Circadian clocks organize cellular, physiological, and behavioral timing in 24-hour cycles. Understanding how circadian rhythms are generated, maintained, and adapted to changing conditions is key, as several diseases such as cancer and depression are associated with misalignment of the circadian clock with the environment. The current model postulates that circadian oscillators keep time by complex transcriptional and post-transcriptional feedback loops. Circadian clocks are remarkably robust: they are able to keep time without timing cues and are resilient to large variations in environmental conditions. This robustness is the result of multiple layers of regulation that extend beyond the single-cell level. Circadian clocks are also exceptionally plastic as they can quickly and specifically adjust to specific environmental cues. This plasticity is the result of the existence of very efficient input pathways that convey the external signals into the core oscillator machinery.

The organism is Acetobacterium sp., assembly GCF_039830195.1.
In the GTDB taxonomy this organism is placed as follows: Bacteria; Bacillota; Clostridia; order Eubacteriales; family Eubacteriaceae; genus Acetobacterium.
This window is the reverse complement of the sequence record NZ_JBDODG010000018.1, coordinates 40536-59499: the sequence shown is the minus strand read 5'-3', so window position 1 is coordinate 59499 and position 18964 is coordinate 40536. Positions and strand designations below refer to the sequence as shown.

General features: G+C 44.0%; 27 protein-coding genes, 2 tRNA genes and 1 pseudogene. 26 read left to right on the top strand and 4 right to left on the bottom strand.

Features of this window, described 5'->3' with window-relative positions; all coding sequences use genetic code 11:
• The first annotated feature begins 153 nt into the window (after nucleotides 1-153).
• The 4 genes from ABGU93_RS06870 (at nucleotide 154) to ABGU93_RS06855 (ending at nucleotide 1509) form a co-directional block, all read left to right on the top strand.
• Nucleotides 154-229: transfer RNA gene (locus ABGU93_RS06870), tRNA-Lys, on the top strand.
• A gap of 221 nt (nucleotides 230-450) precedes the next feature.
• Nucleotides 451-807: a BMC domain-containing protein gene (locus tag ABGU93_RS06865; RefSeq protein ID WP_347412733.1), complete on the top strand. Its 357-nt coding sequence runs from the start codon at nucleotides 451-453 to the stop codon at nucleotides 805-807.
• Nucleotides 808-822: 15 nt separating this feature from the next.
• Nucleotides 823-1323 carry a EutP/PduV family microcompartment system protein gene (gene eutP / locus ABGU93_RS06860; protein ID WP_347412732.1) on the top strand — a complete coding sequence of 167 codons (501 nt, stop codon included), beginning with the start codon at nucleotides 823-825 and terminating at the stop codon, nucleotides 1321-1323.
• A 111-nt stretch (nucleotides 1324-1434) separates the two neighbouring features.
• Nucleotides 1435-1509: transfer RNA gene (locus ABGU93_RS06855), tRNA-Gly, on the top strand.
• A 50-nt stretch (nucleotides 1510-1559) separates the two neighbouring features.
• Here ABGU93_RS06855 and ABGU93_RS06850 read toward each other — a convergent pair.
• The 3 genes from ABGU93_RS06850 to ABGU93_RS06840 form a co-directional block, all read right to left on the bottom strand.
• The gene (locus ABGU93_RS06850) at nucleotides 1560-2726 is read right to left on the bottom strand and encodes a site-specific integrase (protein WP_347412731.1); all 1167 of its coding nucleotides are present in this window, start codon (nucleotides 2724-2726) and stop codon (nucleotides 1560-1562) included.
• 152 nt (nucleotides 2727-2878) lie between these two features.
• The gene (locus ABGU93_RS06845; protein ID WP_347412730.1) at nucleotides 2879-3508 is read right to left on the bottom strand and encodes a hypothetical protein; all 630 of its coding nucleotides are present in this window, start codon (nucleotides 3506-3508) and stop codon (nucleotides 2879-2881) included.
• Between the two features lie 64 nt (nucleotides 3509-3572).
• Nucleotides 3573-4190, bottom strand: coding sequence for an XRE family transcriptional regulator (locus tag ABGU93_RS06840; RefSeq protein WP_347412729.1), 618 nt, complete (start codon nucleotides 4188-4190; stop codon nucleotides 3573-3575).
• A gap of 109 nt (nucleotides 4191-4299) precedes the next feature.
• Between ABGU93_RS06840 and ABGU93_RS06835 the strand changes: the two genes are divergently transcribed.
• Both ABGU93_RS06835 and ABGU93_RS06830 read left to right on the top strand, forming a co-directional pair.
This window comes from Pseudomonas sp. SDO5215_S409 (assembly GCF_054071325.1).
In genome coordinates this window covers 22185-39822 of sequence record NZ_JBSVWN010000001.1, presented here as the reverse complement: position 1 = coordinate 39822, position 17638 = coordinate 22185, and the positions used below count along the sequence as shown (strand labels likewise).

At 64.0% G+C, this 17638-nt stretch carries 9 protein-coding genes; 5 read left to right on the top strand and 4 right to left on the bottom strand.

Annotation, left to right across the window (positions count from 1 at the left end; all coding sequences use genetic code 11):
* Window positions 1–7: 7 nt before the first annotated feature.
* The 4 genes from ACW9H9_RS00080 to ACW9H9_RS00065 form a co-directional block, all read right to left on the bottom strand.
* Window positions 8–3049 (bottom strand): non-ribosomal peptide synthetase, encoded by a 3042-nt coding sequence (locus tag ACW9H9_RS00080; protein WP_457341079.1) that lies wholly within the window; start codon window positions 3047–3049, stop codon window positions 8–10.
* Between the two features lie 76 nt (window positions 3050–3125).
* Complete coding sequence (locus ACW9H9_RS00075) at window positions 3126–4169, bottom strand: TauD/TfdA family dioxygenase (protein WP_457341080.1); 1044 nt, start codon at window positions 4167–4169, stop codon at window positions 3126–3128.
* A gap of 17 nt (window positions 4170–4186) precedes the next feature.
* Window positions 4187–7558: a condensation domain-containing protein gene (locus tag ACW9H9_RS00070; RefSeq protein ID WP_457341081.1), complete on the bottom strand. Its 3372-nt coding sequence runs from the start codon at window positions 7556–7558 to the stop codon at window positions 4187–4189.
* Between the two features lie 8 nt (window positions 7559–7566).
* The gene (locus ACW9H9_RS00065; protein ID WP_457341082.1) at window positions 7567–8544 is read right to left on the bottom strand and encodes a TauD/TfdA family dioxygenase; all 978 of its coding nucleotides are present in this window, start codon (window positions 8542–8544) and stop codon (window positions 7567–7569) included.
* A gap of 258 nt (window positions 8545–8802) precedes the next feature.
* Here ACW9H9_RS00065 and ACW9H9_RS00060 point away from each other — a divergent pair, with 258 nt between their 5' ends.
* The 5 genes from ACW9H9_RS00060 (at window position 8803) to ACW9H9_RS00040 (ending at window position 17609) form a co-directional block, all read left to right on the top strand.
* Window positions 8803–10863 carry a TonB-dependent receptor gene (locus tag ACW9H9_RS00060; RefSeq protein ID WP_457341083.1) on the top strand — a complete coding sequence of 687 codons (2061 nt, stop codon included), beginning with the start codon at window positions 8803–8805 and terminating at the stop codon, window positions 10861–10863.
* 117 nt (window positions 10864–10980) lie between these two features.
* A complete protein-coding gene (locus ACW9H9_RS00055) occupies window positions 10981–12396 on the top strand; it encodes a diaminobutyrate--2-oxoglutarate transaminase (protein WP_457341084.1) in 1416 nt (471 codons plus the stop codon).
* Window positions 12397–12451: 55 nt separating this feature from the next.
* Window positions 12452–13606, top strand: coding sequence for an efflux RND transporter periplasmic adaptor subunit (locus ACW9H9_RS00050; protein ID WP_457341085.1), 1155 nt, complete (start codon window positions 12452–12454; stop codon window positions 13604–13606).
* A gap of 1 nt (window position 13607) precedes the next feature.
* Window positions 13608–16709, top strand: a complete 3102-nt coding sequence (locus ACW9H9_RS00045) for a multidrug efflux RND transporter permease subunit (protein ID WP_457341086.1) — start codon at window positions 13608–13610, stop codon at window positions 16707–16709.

Our lab is interested in determining how molecular and neural circadian components regulate each other and generate a system that is both robust and plastic. For doing this, we study the circadian clock from a systemic point of view, including studies at the molecular and neural levels. We showed that miRNAs have a key role in providing robustness to the circadian system both during development and in adults. Moreover, we also showed that the neural and molecular circadian systems compensate and interact with each other.
In this context, the most important question looking forward are:
- What is the contribution of non-coding RNAs (small and large) to the robustness of the circadian system? What is their mechanisms of action?
- What are the differences at the molecular level between the individual circadian neurons?
- What are the general mechanism of the circadian clock to deal with genetic and/or environmental perturbations?
- What are the neural and molecular basis of temperature adaptation and compensation?